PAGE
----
Kwame Kenyatta, a Detroit city councilman and mayoral candidate, exercised his put option in his trust deed by defaulting and walking away from his home when his mortgage became greater than the value of his property. By forfeiting his negative equity, the mayoral candidate’s property was returned to the lender that held his mortgage. Ironically, since the mayoral candidate timely paid his monthly mortgage payments and his property was not in the process of foreclosure at the time of his abandonment, he failed to qualify for assistance from his lender who otherwise might have altered his mortgage terms. In addition to damaging his credit, the mayoral candidate fears his decision to walk may hurt his chances of being elected, as the public’s perception of “mortgage walking” is still negatively stigmatized.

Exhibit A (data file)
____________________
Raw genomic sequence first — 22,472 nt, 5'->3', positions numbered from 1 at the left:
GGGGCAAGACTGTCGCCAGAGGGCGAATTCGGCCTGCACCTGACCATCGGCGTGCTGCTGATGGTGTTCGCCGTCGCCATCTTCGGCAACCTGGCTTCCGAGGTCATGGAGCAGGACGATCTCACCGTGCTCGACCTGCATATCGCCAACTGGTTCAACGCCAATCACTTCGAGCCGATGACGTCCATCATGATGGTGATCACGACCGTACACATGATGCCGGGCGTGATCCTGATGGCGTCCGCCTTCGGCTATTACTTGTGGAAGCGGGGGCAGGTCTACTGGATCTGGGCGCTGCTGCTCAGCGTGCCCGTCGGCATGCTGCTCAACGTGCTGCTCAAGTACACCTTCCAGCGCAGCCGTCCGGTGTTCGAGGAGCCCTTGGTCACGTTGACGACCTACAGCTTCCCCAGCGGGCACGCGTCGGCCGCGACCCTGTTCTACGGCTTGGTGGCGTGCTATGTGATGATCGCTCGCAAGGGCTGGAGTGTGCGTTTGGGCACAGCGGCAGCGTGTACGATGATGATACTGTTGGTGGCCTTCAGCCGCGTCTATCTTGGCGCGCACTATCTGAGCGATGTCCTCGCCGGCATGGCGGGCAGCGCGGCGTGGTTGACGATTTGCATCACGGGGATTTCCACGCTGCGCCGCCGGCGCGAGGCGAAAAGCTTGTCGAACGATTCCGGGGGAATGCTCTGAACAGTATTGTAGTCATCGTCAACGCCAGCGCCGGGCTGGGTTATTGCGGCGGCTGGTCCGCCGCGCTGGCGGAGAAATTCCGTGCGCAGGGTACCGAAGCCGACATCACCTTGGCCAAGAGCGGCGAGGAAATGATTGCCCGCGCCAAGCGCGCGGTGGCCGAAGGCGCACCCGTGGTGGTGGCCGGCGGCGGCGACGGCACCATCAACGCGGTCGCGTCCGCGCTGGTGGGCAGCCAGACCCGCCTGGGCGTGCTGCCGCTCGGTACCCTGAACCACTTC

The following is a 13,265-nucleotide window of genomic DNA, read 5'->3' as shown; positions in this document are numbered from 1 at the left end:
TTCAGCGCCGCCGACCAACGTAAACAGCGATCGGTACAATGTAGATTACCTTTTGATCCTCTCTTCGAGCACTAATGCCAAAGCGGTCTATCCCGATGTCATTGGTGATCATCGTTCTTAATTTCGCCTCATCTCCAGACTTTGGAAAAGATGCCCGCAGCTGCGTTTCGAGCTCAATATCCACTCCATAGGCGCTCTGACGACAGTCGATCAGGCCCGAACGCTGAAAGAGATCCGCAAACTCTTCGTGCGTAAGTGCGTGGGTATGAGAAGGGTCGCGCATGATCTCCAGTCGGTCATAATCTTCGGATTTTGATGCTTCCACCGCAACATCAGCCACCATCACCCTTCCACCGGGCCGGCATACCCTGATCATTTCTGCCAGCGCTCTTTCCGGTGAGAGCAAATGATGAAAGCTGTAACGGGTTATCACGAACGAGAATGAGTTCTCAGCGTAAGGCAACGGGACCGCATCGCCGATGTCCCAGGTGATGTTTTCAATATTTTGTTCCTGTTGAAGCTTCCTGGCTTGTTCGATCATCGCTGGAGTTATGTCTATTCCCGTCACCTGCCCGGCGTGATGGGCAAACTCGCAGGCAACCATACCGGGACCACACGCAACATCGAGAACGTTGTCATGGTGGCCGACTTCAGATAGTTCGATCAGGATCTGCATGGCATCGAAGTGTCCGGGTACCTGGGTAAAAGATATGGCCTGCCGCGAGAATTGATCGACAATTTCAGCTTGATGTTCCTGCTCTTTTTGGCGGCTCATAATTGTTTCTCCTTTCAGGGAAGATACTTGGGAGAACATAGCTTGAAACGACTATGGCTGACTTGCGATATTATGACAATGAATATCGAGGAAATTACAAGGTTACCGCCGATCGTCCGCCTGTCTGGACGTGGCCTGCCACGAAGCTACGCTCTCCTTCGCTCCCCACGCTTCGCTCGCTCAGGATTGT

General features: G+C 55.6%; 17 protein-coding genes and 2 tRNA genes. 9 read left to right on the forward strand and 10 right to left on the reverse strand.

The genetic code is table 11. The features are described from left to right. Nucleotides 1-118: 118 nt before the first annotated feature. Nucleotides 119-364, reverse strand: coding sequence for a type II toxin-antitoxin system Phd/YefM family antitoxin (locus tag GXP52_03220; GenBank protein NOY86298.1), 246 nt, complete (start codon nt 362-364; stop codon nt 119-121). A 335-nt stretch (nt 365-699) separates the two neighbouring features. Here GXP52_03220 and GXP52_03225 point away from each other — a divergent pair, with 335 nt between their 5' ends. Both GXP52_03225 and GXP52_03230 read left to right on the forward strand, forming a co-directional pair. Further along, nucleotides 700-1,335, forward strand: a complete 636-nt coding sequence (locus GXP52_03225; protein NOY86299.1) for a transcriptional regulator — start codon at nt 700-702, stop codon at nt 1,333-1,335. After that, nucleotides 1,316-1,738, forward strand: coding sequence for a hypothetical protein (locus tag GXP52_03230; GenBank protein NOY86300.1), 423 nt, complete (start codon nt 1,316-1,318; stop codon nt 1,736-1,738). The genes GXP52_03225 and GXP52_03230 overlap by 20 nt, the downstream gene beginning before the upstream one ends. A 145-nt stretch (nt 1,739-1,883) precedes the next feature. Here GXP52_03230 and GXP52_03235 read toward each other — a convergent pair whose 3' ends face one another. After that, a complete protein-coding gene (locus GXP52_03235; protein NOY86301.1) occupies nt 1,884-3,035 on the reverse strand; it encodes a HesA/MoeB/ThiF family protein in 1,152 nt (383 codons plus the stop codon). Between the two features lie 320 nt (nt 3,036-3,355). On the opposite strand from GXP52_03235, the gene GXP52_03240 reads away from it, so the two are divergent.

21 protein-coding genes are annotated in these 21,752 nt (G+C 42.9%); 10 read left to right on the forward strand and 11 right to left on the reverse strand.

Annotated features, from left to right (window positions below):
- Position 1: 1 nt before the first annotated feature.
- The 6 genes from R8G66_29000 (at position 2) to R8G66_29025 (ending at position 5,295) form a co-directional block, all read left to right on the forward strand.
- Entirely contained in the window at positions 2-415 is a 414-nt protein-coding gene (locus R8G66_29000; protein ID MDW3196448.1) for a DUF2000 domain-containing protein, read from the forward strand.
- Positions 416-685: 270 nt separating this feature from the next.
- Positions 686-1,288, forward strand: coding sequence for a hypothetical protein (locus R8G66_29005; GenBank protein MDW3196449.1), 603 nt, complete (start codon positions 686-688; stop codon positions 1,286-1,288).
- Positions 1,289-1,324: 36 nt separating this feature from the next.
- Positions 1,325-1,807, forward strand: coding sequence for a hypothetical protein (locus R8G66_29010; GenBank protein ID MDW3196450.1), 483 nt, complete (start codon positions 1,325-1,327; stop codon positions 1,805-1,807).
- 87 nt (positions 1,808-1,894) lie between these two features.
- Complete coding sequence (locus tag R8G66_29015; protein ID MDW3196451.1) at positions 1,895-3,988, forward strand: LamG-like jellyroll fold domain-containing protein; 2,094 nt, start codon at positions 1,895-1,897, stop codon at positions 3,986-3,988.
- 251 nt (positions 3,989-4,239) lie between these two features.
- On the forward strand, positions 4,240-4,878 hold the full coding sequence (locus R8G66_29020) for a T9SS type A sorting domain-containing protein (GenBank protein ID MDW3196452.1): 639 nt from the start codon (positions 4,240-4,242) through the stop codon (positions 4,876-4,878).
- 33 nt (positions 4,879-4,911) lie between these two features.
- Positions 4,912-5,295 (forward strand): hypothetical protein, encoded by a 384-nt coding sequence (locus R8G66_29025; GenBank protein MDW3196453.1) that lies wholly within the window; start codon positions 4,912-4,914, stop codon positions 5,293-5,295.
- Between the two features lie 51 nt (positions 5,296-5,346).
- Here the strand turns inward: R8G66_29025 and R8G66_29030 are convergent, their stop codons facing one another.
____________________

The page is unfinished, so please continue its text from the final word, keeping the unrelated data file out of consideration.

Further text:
first tuesday take: As more homes sink “underwater,” especially in California’s deluge of cascading values, walking away may be the most economically viable life-preserver available to borrowers trapped in a mortgage that is greater than the value of their home. The boomlicious fallout has been tagged “negative equity.” But politicians in California have fared better by having a chat with the lender about their needs, unless forward looking politicians in Michigan are attempting to make a public statement about their concern over current conditions.

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